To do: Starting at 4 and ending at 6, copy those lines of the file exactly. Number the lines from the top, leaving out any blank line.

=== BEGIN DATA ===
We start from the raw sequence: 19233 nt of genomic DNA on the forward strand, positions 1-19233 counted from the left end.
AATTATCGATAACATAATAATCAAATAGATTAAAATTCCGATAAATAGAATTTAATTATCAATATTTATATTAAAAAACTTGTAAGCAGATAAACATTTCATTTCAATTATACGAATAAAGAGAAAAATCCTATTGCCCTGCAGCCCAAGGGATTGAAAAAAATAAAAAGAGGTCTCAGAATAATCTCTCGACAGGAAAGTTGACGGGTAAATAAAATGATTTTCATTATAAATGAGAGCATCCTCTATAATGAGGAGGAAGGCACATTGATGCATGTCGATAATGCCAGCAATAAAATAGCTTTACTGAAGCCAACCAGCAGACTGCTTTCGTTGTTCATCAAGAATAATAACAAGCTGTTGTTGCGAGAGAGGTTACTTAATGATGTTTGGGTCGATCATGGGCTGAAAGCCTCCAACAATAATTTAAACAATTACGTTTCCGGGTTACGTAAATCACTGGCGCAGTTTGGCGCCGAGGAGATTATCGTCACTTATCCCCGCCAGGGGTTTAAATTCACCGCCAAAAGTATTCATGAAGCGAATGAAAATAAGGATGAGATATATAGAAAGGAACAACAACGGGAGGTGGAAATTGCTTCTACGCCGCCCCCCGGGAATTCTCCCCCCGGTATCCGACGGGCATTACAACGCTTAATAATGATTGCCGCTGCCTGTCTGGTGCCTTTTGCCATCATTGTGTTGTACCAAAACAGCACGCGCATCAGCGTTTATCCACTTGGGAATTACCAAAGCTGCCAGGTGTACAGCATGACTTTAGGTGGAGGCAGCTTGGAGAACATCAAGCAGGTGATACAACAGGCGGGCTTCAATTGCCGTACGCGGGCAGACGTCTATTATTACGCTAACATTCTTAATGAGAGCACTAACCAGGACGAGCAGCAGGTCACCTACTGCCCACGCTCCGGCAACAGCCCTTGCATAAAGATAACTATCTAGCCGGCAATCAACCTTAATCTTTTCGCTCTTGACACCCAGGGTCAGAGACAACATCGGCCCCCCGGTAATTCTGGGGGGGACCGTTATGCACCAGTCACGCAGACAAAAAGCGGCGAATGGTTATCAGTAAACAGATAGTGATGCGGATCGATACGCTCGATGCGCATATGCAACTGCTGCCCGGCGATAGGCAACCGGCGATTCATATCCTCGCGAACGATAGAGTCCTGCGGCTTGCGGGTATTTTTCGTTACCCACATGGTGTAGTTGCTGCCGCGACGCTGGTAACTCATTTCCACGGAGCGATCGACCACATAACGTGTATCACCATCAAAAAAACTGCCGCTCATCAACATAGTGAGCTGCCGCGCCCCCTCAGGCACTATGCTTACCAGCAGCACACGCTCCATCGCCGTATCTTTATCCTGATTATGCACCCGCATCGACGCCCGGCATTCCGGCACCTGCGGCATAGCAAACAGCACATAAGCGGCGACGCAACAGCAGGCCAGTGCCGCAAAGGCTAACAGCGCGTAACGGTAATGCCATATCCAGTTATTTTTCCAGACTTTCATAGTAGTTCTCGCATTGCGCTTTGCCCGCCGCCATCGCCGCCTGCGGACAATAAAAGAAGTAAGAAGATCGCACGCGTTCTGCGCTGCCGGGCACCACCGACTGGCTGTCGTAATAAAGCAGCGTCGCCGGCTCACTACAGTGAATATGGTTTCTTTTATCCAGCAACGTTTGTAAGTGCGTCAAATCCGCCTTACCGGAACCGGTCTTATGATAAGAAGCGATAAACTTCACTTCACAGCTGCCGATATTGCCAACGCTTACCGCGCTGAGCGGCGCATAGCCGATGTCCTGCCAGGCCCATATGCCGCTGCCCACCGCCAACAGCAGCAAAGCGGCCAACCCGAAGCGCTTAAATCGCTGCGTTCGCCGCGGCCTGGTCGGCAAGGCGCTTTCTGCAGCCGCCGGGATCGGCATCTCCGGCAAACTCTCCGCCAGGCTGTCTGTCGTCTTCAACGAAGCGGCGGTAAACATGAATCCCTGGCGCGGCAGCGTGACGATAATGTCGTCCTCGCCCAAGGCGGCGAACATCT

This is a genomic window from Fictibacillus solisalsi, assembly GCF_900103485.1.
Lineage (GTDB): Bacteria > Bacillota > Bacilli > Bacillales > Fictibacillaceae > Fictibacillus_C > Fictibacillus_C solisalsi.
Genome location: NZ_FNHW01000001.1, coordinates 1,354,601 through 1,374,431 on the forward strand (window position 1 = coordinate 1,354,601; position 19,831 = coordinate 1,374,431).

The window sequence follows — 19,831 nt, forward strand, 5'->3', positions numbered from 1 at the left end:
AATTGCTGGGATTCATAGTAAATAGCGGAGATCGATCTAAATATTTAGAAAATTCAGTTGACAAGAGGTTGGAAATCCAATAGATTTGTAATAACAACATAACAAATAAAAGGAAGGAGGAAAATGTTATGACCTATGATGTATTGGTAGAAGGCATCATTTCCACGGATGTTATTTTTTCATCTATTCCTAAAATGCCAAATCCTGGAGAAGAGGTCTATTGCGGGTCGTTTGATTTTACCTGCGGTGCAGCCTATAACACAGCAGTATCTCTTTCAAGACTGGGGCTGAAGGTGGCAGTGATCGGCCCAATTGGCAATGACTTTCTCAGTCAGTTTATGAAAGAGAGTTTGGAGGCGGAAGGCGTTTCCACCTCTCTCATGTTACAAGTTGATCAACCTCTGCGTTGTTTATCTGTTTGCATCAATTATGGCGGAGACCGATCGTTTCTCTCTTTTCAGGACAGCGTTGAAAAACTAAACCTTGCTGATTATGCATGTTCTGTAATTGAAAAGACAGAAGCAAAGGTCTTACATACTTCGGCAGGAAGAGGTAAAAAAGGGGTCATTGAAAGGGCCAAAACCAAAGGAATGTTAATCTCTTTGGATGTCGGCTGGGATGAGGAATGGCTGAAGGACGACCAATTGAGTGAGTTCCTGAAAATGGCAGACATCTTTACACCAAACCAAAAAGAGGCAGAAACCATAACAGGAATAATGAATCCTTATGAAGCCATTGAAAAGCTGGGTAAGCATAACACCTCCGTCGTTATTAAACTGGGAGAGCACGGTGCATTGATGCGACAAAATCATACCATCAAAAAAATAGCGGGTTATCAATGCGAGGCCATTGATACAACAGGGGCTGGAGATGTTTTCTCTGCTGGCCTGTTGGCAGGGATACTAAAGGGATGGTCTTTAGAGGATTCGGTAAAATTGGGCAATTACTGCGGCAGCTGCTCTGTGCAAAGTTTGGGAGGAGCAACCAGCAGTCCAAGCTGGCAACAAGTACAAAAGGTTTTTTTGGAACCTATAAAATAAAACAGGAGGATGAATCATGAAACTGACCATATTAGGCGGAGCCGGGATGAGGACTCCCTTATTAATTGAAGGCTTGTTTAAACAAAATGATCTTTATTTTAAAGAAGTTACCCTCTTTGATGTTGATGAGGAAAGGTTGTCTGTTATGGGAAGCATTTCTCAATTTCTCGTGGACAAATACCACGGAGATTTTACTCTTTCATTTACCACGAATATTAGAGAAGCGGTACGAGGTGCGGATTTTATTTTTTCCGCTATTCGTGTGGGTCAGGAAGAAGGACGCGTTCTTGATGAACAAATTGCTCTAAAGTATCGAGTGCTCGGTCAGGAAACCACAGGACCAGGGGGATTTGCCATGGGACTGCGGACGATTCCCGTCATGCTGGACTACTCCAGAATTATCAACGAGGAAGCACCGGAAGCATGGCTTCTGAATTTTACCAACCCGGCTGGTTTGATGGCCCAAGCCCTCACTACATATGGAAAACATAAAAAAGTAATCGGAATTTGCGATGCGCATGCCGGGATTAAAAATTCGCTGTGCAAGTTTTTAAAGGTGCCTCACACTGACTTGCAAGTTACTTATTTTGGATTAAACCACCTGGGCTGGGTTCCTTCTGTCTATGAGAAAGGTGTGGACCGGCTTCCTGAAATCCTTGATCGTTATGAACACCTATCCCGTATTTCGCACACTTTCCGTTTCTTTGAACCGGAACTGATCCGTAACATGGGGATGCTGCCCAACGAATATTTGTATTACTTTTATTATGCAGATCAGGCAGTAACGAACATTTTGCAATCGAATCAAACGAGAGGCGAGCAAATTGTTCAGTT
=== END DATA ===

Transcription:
Lineage (GTDB): Bacteria > Bacillota > Bacilli > Bacillales > Fictibacillaceae > Fictibacillus_C > Fictibacillus_C solisalsi.
Genome location: NZ_FNHW01000001.1, coordinates 1,354,601 through 1,374,431 on the forward strand (window position 1 = coordinate 1,354,601; position 19,831 = coordinate 1,374,431).

The window sequence follows — 19,831 nt, forward strand, 5'->3', positions numbered from 1 at the left end: